Defining Marketing

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What is marketing?
What is marketed (scope of marketing)?
What is a market (where does marketing take
place, markets and competition)?
Company orientation toward the marketplace
The age of customer capitalism
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Needs and wants
Facilitate Exchange
“Marketing is the activity, set of institutions
and processes for creating, communicating,
delivering, and exchanging offerings that
have value for customers, clients, partners,
and society at large.” AMA, 2008.
Einar Breivik, [email protected]
07.07.2010
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Marketing as Exchange
Marketing as Tactics
◦ 4 P framework
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Marketing as Value Delivery
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”Sense and respond” Haeckel (2004), not “make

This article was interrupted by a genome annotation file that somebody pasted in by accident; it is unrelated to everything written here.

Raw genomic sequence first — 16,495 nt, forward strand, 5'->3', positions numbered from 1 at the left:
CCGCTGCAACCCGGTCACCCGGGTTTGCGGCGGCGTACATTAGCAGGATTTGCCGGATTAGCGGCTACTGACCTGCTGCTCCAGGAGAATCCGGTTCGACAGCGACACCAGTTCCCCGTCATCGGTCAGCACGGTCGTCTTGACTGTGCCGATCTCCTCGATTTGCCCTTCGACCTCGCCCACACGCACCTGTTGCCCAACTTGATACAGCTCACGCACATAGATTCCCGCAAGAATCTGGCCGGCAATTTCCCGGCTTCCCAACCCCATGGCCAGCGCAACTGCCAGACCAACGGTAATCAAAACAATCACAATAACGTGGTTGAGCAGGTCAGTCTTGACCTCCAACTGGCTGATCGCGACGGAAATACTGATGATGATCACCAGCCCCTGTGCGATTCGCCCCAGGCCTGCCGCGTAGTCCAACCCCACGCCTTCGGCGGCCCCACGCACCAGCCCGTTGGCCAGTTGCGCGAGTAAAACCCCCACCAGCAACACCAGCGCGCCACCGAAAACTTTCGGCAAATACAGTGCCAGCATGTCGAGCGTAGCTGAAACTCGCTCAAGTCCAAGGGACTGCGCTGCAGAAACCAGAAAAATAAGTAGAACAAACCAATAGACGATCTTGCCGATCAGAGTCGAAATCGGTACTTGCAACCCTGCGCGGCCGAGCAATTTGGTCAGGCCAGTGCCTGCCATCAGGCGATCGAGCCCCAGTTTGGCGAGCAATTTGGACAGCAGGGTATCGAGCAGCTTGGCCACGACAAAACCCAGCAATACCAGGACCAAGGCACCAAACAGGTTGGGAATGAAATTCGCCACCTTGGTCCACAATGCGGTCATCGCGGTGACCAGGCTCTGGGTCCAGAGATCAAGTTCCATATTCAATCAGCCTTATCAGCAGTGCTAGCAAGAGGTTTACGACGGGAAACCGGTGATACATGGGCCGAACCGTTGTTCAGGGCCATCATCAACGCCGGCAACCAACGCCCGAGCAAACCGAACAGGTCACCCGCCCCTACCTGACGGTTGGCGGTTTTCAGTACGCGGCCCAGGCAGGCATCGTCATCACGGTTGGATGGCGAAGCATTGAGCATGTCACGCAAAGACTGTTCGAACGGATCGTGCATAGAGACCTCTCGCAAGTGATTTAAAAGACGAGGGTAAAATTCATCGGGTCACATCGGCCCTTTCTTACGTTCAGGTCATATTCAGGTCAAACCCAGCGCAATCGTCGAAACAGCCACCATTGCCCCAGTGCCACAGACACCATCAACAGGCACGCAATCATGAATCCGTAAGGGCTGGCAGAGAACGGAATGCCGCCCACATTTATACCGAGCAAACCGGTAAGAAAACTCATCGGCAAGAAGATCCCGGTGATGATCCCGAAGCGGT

and sell”
Marketing process as any activity which
generates or uses information about customers
to organize and deploy resources for providing
solutions to customer problems (Webster 2002)
and hence…..
Marketing is any business process that gathers
and disseminates information about customers,
guides value creation and delivery with
information about customers, or produces
information evaluated and used by customers.
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What customer value : What is our reason to
be?
Customer expectations (what do customers
want?)
Core competencies (how can we match this?)
Selecting target markets (heterogeneity, not
all customers and firms are created equal)
Einar Breivik, [email protected]
07.07.2010
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Value-defining processes
◦ What customer value is at the core of our business?
◦ Analyzing market opportunities
 Market research (study of customer needs, preferences, expectations, buying
behavior, etc.)
 Analysis of the firm’s core competencies
 Selecting target markets and positioning
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Value-developing processes
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Product development and product management
Design of distribution channel
Developing pricing strategy
Developing value proposition (communication strategy)
Sourcing strategy, vendor selection